The man in the KFC logo was a real person. His name was Harland Sanders. His father died when he was five years old and since his mother worked, he was required to cook for his family. Jobs he had during his lifetime included a steamboat pilot, insurance salesman, and railroad fireman
When Sanders was forty he owned a service station in Corbin, Ky and would serve customers his fried chicken and after it grew in popularity, he bought a motel and restaurant that seated 142 people. Over the years he perfected his method of cooking his chicken which included the eleven secret herbs and spices.
He was given the honorary title of "Kentucky Colonel" in 1935 by Governor Ruby Laffoon (rhymes with buffoon). Anyone Kentuckian can become a Kentucky Colonel by request to the Governor's Office. My wife's a Kentucky Colonel. I have to give her the secret handshake whenever Colonel McClain dresses in her white suit, string tie, and fake goatee.
After the construction of Interstate 75 reduced his restaurant's customer traffic, Sanders took to franchising Kentucky Fried Chicken restaurants, starting at age 65, using $105 from his first Social Security check to fund visits to potential franchisees. Sanders allegedly had 1,009 rejections when trying to establish his franchise, until he founded the now international restaurant chain KFC. You've got to admire the man's perserverance.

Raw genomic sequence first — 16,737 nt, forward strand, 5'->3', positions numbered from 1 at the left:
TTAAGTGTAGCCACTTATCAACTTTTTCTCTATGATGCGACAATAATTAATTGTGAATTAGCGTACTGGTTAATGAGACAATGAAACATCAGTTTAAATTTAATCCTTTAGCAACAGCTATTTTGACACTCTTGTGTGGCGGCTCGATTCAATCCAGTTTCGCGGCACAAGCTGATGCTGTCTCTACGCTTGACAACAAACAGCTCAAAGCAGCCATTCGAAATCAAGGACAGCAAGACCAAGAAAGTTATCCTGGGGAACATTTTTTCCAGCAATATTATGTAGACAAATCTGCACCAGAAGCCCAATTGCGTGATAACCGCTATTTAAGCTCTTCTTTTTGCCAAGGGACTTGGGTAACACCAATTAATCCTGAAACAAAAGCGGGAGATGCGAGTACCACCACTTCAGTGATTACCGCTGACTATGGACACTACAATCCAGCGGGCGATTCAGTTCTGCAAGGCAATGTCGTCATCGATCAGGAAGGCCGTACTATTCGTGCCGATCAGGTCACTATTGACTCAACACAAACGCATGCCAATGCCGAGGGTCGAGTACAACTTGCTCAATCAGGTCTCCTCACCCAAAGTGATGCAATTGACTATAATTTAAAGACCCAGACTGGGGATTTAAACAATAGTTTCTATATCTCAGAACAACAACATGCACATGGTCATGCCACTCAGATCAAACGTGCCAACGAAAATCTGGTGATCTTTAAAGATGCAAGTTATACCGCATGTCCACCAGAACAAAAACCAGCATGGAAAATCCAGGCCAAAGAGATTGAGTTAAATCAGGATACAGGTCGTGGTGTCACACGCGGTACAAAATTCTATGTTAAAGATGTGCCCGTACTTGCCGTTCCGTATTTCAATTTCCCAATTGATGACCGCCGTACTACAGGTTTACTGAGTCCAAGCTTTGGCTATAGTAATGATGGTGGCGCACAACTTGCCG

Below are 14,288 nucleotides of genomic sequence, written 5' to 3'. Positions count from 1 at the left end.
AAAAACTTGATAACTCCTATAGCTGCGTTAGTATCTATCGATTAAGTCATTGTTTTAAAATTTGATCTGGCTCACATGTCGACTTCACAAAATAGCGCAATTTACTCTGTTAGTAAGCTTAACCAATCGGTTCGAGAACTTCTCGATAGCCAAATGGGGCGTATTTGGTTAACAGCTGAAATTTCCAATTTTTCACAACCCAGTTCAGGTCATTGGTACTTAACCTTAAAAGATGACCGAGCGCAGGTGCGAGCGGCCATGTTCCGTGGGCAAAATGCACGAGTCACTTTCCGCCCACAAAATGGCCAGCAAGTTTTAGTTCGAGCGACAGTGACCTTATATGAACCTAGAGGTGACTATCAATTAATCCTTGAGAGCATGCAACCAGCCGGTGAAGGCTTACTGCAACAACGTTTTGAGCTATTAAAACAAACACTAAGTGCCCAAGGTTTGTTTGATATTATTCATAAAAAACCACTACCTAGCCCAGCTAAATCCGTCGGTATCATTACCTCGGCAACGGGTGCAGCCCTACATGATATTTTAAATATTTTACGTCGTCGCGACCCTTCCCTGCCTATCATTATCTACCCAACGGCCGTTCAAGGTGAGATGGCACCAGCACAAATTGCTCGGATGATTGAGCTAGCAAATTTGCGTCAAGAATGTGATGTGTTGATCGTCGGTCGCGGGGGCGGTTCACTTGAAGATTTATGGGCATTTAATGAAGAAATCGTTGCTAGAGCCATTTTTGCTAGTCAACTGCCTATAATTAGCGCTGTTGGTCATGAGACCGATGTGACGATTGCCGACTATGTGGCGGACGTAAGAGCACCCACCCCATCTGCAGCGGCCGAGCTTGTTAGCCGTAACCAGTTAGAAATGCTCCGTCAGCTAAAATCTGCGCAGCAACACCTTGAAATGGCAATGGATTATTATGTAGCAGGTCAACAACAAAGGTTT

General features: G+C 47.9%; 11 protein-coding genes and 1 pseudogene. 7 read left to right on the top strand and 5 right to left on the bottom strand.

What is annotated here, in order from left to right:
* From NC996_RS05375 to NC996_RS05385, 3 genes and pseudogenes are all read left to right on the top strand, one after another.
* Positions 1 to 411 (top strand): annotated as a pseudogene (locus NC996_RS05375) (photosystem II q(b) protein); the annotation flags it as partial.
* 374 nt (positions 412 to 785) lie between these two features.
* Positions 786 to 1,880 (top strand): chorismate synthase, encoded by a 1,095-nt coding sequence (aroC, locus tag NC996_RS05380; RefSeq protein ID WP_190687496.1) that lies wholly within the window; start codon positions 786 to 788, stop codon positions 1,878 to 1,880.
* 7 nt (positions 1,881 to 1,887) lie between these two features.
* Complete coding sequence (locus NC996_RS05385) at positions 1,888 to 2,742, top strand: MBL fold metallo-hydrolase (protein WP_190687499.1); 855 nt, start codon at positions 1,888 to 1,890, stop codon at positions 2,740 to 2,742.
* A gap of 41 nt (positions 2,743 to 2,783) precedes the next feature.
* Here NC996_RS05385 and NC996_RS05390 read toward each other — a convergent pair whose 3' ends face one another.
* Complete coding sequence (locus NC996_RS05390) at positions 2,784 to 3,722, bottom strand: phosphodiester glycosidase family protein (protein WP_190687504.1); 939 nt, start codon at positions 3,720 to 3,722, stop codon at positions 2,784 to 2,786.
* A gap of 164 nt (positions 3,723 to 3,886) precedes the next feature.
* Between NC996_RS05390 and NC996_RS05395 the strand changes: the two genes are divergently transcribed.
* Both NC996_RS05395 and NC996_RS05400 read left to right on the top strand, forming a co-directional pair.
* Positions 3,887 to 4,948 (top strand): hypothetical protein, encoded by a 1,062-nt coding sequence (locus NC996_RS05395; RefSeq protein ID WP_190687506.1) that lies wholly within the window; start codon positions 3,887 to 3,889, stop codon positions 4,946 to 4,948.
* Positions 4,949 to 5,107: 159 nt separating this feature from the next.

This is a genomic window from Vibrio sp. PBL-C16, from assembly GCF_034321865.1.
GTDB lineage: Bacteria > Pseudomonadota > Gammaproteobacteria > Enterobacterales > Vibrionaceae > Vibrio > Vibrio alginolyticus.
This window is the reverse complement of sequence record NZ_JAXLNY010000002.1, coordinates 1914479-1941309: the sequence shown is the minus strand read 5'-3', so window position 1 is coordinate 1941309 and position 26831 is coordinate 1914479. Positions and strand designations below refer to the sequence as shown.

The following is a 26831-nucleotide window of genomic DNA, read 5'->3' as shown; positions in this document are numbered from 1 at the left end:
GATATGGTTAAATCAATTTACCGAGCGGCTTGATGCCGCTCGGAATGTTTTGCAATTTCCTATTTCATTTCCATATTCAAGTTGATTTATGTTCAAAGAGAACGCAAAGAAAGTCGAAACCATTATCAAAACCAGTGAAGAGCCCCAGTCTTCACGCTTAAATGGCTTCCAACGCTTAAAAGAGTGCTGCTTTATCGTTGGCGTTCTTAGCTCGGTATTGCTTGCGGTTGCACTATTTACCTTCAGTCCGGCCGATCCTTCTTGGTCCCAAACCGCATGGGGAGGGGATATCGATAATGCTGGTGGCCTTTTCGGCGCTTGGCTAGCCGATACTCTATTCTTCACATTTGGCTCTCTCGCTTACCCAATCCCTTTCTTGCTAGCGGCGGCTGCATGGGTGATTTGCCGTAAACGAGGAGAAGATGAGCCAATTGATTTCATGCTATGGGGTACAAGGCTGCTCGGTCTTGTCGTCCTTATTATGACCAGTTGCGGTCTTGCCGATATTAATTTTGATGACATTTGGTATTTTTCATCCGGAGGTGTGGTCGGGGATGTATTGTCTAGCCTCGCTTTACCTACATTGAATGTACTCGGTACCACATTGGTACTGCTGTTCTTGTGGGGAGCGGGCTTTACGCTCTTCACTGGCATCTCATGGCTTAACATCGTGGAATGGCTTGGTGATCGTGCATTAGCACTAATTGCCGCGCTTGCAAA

Sanders sold the Kentucky Fried Chicken corporation, in 1964, for $2,000,000 to a partnership of Kentucky businessmen headed by future Governor of Kentucky, John Y. Brown, Jr. Sanders stayed only as the spokesperson.Back in the 70's I made an acqaintance with the man who drove Colonel Sanders around to his various public relations jaunts. He said the Colonel cussed like a sailor and was always cranky.
In 1973 he sued Heublein Inc. (the KFC parent company at the time) over alleged misuse of his image in promoting products he had not helped develop. In 1975 Heublein Inc. unsuccessfully sued Sanders for libel after he publicly referred to their gravy as "sludge" with a "wallpaper taste".
Sanders later founded the Colonel Harland Sanders Trust and Colonel Harland Sanders Charitable Organization, which used the proceeds to aid charities and fund scholarships.
Sanders died in Louisville, Kentucky, of pneumonia on December 16, 1980. His body laid in state in the rotunda of the Kentucky State Capitol. His funeral was attended by more than 1,000 people. He's buried in his characteristic white suit and black string tie in Louisville's Cave Hill Cemetary.